How to block an 'End Run'

Anyone who thinks Enron's collapse is an isolated incident that couldn't happen in Canada is, to put it mildly, naive. If anything, the probability that Canadian investors could fall victim to an Enron-like failure is much higher than in the United States.

The Financial Post
January 17, 2002

How to block an 'End Run'
Enron-like stock blowouts more probable in Canada
Al Rosen

Anyone who thinks Enron's collapse is an isolated incident that couldn't happen in Canada is, to put it mildly, naive. If anything, the probability that Canadian investors could fall victim to an Enron-like failure is much higher than in the United States.

Our securities systems do not protect investors' private property and too many of our laws favour directors, officers and auditors over investors. Our class-action laws are feeble.

Even scarier is how passively Canadians reacted to the Bre-X swindle and the Nortel meltdown. Instead of demands for fast and severe tightening of securities regulations, there's indifference. Which is odd, considering virtually every Canadian is affected by stock-price plunges. Most harm comes to those who hold shares of these crumbling companies in their personal portfolios. But you don't need to have a direct stake to get hurt. Your pension plan has probably invested in one of these companies, too.

The Canadian way seems to be to play down corporate failures. Indeed, many investors do not seem aware that we have had several Enron-like meltdowns over the past 15 years: Livent, Confederation Life, Castor Holdings, Canadian Commercial Bank, Northland Bank; National Business Systems, Standard Trust, Principal Group, Bramalea, and many more.

Even professionals are hopelessly out of touch with what's going on. I bet only one in 100 analysts can tell you about the Supreme Court's landmark decision in 1997 that instructed individual investors to stop relying on financial statements for investment decisions. Pretty scary, when you consider millions of people make stock picks based on analysts' advice.

So how can we protect investors? Let's start by making directors, officers and auditors clearly accountable. Shredding of files and auditors' working-paper evidence when a blow-up occurs is a mere symptom of a much larger issue: Penalties for such behaviour are trivial in Canada, with the upside far exceeding the downside for those who choose to bilk the public.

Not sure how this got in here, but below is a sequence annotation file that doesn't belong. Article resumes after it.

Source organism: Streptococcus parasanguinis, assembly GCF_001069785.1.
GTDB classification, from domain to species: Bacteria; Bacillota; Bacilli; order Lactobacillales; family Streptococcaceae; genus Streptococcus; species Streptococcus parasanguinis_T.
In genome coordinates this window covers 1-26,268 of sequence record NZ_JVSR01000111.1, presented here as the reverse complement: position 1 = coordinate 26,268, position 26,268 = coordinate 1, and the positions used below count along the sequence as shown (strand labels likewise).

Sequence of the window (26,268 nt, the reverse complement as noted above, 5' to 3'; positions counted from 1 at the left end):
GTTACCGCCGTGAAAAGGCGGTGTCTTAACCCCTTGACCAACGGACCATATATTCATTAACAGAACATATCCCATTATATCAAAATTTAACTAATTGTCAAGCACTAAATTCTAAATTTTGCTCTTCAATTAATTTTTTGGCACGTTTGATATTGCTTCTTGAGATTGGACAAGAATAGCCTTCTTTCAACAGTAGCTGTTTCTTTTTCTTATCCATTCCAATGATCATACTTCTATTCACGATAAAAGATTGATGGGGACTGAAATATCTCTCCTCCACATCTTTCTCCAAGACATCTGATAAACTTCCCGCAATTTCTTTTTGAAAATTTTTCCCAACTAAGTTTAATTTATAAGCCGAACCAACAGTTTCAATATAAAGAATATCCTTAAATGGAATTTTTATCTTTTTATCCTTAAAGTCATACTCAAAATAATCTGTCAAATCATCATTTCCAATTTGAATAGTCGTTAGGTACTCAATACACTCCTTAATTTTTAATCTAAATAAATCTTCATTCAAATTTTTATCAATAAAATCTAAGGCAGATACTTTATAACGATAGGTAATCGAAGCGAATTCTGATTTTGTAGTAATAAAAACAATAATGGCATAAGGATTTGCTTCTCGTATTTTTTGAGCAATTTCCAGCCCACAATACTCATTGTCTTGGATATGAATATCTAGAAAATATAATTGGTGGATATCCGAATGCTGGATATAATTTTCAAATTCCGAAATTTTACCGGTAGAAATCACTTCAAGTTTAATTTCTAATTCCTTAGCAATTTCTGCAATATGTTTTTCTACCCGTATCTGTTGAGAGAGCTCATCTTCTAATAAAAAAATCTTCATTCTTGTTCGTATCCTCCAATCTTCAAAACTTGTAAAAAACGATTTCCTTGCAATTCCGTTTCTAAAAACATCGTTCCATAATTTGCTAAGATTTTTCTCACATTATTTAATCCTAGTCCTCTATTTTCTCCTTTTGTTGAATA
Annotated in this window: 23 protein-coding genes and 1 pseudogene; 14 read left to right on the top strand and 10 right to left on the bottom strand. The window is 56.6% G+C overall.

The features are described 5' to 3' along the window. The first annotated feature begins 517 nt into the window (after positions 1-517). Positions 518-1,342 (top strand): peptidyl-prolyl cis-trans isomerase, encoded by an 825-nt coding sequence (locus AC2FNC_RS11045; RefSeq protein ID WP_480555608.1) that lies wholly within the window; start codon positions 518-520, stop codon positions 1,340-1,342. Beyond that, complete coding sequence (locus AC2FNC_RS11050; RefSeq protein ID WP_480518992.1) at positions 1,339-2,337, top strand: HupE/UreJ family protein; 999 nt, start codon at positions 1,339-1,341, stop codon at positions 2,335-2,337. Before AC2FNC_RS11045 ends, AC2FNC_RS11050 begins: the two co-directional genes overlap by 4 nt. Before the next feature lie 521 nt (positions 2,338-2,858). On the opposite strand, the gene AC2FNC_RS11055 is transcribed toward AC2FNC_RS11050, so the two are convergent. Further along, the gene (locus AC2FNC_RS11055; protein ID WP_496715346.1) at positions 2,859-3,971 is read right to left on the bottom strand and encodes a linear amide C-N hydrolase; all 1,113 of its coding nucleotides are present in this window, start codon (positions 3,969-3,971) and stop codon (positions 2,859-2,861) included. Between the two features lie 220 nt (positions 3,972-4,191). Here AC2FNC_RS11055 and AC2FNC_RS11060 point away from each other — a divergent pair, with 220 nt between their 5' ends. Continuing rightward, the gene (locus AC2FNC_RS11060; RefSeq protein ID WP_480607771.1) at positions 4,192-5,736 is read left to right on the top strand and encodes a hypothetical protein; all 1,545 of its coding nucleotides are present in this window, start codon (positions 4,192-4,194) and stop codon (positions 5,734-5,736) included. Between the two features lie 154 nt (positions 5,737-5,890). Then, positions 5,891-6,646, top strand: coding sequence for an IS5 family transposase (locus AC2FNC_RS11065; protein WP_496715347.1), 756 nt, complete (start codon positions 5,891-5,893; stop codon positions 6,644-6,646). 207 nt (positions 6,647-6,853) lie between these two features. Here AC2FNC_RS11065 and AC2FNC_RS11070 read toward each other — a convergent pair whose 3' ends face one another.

Something must be done to resolve the conflict between the role accountants play as auditors and consultants. How can we expect auditors to be independent while accepting lucrative non-audit consultancy and tax fees from the same companies?

But there's a more fundamental problem that makes Canadians more exposed than U.S. investors.
Canadian accounting rules are exceedingly loose and contain many built-in Ponzi fraud opportunities, whereby investors' capital can be relabelled as income.

All too often, under U.S. accounting rules a Canadian company would have to report a loss. Yet for the same period, the Canadian company issues a press release and financial statements that show a huge profit. An analyst then foolishly places a 20-times valuation multiple on the income, and up goes the stock price. If Enron (or is it End Run?) can easily get around the U.S. accounting rules, try to imagine what it could have produced under Canadian accounting.

Seemingly without effort, huge sums of money can get transferred from the average citizen to con artists. We have laws to help prosecute those who directly steal purses and wallets. But somehow we grant an exception when stock markets are chosen as the vehicle to extract our savings. We have no choice: we have to change motivation systems drastically, enforce serious penalties — and soon.

L.S. (Al) Rosen is president of Rosen & Associates Limited, forensic accountants.


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